With us today is Ray Bryant, chairman of Power.org, an organization that develops and supports Power Architecture technology as an open standard hardware development platform.
DDJ: Ray, can you briefly describe the Power Architecture and tell us what's unique about it?
RB: Certainly. POWER, which stands for "Performance Optimization With Enhanced RISC," comes from the IBM's long history of commercial computing experience and innovation, optimized and enhanced through a collaboration with Apple and Motorola. To this trilogy, IBM brought its background in enterprise computing, Apple brought its perspective on personal computing, and Motorola in networking and communications. More recently, Freescale and Sony have been the closest collaborators, with architecture refinements tailored for gaming and automotive applications. Today, this collaborative model for refining the architecture is formally embodied in Power.org, where customers, ecosystem partners, and chip developers can collaborate on the future of the architecture. In fact, this is another characteristic which differentiates the Power ISA from all others. These partnerships, the open collaborative model of Power.org, and IBM's focus on scalability, reliability, and longevity have shaped the Power Architecture into the unique creation it is today.
It is the inherent scalability of the Power Architecture which we try to capture in our marketing banter; "Set-tops to Teraflops", highlighting a range of applications from satellite digital set-top boxes to super computers. This range is by far, the broadest performance range and market applicability of any processor architecture in history.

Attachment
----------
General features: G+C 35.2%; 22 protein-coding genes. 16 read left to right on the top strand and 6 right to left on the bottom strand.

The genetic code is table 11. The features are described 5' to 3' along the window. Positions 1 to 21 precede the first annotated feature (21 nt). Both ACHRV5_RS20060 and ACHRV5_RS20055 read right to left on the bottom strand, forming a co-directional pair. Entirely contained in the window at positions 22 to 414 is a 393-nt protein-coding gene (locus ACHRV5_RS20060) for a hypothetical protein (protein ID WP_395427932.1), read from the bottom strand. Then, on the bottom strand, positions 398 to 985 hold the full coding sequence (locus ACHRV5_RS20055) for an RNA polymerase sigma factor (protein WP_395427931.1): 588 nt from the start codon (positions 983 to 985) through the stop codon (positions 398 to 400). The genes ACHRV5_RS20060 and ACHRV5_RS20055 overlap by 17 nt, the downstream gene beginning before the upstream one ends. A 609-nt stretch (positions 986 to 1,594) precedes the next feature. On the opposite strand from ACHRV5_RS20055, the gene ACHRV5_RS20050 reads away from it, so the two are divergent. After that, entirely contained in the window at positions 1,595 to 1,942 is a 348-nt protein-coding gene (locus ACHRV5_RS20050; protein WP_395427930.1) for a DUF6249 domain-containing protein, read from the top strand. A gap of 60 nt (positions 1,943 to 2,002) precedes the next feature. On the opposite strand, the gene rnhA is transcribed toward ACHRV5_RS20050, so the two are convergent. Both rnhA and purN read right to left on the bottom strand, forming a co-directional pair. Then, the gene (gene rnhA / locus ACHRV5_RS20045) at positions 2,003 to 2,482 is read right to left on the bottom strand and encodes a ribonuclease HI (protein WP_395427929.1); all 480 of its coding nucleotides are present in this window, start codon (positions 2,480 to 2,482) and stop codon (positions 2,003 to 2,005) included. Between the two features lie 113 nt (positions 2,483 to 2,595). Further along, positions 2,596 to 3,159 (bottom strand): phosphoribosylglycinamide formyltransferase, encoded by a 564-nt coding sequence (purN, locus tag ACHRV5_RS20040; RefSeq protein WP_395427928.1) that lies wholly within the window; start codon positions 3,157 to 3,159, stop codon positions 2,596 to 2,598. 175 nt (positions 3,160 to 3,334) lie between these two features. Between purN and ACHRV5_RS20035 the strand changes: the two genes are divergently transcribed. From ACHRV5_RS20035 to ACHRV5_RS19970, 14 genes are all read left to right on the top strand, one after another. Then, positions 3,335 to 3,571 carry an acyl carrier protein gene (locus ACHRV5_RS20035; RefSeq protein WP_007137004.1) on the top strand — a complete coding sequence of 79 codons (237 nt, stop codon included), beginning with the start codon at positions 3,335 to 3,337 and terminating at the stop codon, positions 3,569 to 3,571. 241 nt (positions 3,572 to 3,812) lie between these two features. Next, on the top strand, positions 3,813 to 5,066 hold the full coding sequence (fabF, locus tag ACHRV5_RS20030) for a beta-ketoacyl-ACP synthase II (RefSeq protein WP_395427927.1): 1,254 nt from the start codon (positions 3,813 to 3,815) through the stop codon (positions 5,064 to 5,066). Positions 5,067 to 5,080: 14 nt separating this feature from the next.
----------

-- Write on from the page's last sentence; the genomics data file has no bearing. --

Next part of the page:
The proven reliability of Power Architecture implementations is evidenced by many mission critical applications in aerospace and defense, such as all three Mars Rover landings that used Power Architecture chips. Power Architecture has the leading share of safety-critical Automotive embedded systems and a proven track record of reliability in servers, with the lowest soft error rates under a barrage of proton and neutron radiation.
The architecture underlies an extraordinary range of products, from supercomputers with 213,000 processors to tiny automotive controllers dissipating less than a watt. Power Architecture technology is in everyday household electronics -- printers, HDTVs, video recorders, game consoles -- as well as more exotic electronics, such as satellites and the Mars Landers. The adaptability of our technology platform makes it well-suited for any advanced electronic application and our progressive approach to allow for custom designs based on the architecture makes it the most versatile architecture.